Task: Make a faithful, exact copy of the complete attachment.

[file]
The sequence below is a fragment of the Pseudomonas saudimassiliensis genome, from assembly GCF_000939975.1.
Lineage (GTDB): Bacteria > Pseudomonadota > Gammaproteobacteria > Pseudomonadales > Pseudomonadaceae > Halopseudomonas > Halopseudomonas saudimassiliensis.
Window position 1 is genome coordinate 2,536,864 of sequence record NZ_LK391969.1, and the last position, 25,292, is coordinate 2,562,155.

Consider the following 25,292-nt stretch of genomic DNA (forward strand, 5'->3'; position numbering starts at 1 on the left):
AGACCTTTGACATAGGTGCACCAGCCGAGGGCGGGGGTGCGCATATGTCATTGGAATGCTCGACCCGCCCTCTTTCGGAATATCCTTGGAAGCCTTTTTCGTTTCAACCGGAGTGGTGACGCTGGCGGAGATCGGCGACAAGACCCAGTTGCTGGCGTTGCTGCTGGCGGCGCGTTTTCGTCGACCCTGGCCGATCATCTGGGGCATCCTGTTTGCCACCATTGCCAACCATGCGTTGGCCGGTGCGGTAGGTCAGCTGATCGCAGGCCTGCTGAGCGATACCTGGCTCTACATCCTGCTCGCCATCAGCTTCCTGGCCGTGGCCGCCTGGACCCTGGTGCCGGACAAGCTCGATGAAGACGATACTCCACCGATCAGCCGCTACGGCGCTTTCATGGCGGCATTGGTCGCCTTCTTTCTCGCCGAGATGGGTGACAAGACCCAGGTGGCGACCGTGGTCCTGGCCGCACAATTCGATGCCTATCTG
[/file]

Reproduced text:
The sequence below is a fragment of the Pseudomonas saudimassiliensis genome, from assembly GCF_000939975.1.
Lineage (GTDB): Bacteria > Pseudomonadota > Gammaproteobacteria > Pseudomonadales > Pseudomonadaceae > Halopseudomonas > Halopseudomonas saudimassiliensis.
Window position 1 is genome coordinate 2,536,864 of sequence record NZ_LK391969.1, and the last position, 25,292, is coordinate 2,562,155.

Consider the following 25,292-nt stretch of genomic DNA (forward strand, 5'->3'; position numbering starts at 1 on the left):
AGACCTTTGACATAGGTGCACCAGCCGAGGGCGGGGGTGCGCATATGTCATTGGAATGCTCGACCCGCCCTCTTTCGGAATATCCTTGGAAGCCTTTTTCGTTTCAACCGGAGTGGTGACGCTGGCGGAGATCGGCGACAAGACCCAGTTGCTGGCGTTGCTGCTGGCGGCGCGTTTTCGTCGACCCTGGCCGATCATCTGGGGCATCCTGTTTGCCACCATTGCCAACCATGCGTTGGCCGGTGCGGTAGGTCAGCTGATCGCAGGCCTGCTGAGCGATACCTGGCTCTACATCCTGCTCGCCATCAGCTTCCTGGCCGTGGCCGCCTGGACCCTGGTGCCGGACAAGCTCGATGAAGACGATACTCCACCGATCAGCCGCTACGGCGCTTTCATGGCGGCATTGGTCGCCTTCTTTCTCGCCGAGATGGGTGACAAGACCCAGGTGGCGACCGTGGTCCTGGCCGCACAATTCGATGCCTATCTG